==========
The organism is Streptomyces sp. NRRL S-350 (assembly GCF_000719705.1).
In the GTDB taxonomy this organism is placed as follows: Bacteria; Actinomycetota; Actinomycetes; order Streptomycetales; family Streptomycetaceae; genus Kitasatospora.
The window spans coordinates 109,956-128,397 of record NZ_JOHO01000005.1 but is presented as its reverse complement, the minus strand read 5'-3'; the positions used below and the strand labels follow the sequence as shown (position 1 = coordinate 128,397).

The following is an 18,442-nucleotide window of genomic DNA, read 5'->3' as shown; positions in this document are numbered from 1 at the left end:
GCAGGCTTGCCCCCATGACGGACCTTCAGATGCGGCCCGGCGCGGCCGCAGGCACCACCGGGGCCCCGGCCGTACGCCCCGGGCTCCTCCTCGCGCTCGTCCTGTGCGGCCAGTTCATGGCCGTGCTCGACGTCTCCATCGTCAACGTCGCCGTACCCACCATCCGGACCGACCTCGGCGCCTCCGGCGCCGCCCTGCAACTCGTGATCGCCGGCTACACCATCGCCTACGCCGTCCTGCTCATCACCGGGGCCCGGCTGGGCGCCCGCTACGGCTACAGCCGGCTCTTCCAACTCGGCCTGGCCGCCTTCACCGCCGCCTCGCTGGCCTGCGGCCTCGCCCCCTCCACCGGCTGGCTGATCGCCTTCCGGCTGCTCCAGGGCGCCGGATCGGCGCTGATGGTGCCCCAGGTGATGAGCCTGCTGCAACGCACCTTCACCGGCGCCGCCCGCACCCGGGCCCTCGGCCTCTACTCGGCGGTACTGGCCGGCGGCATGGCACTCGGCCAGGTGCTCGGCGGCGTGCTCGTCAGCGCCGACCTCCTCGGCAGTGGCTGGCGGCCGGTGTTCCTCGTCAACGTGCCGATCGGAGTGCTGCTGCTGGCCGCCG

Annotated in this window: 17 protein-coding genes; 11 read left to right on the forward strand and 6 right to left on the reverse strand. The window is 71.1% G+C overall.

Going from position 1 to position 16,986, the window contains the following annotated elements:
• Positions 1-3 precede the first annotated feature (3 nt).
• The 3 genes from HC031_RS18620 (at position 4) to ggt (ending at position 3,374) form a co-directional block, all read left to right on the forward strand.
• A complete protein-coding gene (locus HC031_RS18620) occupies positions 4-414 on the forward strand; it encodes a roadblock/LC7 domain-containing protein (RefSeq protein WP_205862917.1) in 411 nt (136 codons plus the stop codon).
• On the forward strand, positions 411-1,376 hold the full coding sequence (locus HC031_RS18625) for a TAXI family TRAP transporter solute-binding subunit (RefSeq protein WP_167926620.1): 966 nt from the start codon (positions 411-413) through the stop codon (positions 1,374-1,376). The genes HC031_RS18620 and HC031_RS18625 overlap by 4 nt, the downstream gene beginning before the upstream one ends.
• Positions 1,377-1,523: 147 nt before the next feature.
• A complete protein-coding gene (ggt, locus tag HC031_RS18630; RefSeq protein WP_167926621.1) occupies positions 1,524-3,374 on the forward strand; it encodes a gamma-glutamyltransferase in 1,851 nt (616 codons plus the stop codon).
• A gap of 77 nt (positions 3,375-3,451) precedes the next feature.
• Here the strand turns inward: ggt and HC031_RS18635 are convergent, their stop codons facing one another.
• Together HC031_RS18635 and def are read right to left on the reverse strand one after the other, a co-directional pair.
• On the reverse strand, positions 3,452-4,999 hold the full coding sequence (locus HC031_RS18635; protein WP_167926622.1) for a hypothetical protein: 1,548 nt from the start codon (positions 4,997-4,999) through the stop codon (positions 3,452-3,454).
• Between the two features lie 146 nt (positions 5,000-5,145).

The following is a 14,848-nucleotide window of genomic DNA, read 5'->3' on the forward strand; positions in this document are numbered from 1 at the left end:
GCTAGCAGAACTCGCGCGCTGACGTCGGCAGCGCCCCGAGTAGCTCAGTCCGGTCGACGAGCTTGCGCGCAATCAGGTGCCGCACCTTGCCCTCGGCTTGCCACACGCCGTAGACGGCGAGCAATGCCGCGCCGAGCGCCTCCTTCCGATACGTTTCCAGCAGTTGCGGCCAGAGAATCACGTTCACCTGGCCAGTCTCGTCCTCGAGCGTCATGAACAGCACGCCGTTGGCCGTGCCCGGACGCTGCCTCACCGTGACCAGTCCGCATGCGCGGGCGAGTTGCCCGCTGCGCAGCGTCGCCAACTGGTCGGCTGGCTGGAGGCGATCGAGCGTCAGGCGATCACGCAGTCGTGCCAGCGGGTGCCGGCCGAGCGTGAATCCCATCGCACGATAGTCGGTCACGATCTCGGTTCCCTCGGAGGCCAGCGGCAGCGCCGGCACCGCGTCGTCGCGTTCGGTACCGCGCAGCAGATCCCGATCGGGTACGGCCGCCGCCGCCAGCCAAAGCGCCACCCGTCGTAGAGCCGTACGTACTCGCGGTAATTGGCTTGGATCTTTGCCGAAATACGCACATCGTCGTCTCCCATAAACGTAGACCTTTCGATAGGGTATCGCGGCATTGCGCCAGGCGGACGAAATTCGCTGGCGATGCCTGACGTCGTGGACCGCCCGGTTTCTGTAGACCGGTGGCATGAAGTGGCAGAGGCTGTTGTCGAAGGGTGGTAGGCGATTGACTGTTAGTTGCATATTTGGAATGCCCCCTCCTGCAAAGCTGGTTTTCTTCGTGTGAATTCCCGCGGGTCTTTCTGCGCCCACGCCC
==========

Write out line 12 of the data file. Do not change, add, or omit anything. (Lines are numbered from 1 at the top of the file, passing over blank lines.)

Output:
• Positions 1,377-1,523: 147 nt before the next feature.